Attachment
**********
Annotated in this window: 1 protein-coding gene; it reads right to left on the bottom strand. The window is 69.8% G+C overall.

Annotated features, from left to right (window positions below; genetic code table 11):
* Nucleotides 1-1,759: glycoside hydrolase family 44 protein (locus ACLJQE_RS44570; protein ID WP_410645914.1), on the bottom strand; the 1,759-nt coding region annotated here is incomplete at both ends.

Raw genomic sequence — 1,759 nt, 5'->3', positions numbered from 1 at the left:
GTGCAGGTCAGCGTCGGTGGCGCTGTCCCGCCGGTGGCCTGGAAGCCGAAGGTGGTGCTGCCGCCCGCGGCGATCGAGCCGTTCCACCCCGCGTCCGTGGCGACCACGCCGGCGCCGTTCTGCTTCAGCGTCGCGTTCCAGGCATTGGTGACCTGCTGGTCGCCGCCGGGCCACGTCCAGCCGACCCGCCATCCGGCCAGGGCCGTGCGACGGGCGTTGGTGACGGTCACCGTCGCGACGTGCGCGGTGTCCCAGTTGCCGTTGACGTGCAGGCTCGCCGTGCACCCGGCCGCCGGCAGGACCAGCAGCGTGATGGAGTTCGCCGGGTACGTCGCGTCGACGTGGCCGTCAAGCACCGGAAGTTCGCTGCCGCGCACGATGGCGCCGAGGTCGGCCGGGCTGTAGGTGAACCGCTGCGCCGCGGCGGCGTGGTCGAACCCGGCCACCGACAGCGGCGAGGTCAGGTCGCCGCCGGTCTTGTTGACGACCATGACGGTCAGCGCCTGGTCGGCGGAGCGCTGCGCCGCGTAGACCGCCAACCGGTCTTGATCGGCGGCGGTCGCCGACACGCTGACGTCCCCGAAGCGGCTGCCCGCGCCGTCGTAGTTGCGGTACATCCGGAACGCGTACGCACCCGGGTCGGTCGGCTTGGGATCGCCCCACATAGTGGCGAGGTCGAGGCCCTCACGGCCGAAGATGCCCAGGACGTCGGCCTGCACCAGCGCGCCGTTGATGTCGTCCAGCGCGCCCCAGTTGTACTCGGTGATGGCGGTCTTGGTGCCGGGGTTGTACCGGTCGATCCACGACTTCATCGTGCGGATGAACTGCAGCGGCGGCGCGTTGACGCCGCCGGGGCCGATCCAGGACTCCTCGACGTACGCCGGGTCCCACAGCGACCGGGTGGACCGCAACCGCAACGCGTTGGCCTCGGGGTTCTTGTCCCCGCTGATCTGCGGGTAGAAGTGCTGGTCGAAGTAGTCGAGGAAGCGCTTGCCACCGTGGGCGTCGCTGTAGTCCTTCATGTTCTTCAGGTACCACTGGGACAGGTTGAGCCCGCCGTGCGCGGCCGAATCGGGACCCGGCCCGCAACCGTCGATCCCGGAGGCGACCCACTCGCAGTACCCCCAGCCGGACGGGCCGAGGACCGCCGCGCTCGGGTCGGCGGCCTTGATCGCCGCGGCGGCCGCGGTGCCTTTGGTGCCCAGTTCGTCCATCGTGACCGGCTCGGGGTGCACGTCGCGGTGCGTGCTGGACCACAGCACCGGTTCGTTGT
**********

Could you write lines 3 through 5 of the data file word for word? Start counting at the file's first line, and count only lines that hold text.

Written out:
* Nucleotides 1-1,759: glycoside hydrolase family 44 protein (locus ACLJQE_RS44570; protein ID WP_410645914.1), on the bottom strand; the 1,759-nt coding region annotated here is incomplete at both ends.

Raw genomic sequence — 1,759 nt, 5'->3', positions numbered from 1 at the left:
GTGCAGGTCAGCGTCGGTGGCGCTGTCCCGCCGGTGGCCTGGAAGCCGAAGGTGGTGCTGCCGCCCGCGGCGATCGAGCCGTTCCACCCCGCGTCCGTGGCGACCACGCCGGCGCCGTTCTGCTTCAGCGTCGCGTTCCAGGCATTGGTGACCTGCTGGTCGCCGCCGGGCCACGTCCAGCCGACCCGCCATCCGGCCAGGGCCGTGCGACGGGCGTTGGTGACGGTCACCGTCGCGACGTGCGCGGTGTCCCAGTTGCCGTTGACGTGCAGGCTCGCCGTGCACCCGGCCGCCGGCAGGACCAGCAGCGTGATGGAGTTCGCCGGGTACGTCGCGTCGACGTGGCCGTCAAGCACCGGAAGTTCGCTGCCGCGCACGATGGCGCCGAGGTCGGCCGGGCTGTAGGTGAACCGCTGCGCCGCGGCGGCGTGGTCGAACCCGGCCACCGACAGCGGCGAGGTCAGGTCGCCGCCGGTCTTGTTGACGACCATGACGGTCAGCGCCTGGTCGGCGGAGCGCTGCGCCGCGTAGACCGCCAACCGGTCTTGATCGGCGGCGGTCGCCGACACGCTGACGTCCCCGAAGCGGCTGCCCGCGCCGTCGTAGTTGCGGTACATCCGGAACGCGTACGCACCCGGGTCGGTCGGCTTGGGATCGCCCCACATAGTGGCGAGGTCGAGGCCCTCACGGCCGAAGATGCCCAGGACGTCGGCCTGCACCAGCGCGCCGTTGATGTCGTCCAGCGCGCCCCAGTTGTACTCGGTGATGGCGGTCTTGGTGCCGGGGTTGTACCGGTCGATCCACGACTTCATCGTGCGGATGAACTGCAGCGGCGGCGCGTTGACGCCGCCGGGGCCGATCCAGGACTCCTCGACGTACGCCGGGTCCCACAGCGACCGGGTGGACCGCAACCGCAACGCGTTGGCCTCGGGGTTCTTGTCCCCGCTGATCTGCGGGTAGAAGTGCTGGTCGAAGTAGTCGAGGAAGCGCTTGCCACCGTGGGCGTCGCTGTAGTCCTTCATGTTCTTCAGGTACCACTGGGACAGGTTGAGCCCGCCGTGCGCGGCCGAATCGGGACCCGGCCCGCAACCGTCGATCCCGGAGGCGACCCACTCGCAGTACCCCCAGCCGGACGGGCCGAGGACCGCCGCGCTCGGGTCGGCGGCCTTGATCGCCGCGGCGGCCGCGGTGCCTTTGGTGCCCAGTTCGTCCATCGTGACCGGCTCGGGGTGCACGTCGCGGTGCGTGCTGGACCACAGCACCGGTTCGTTGT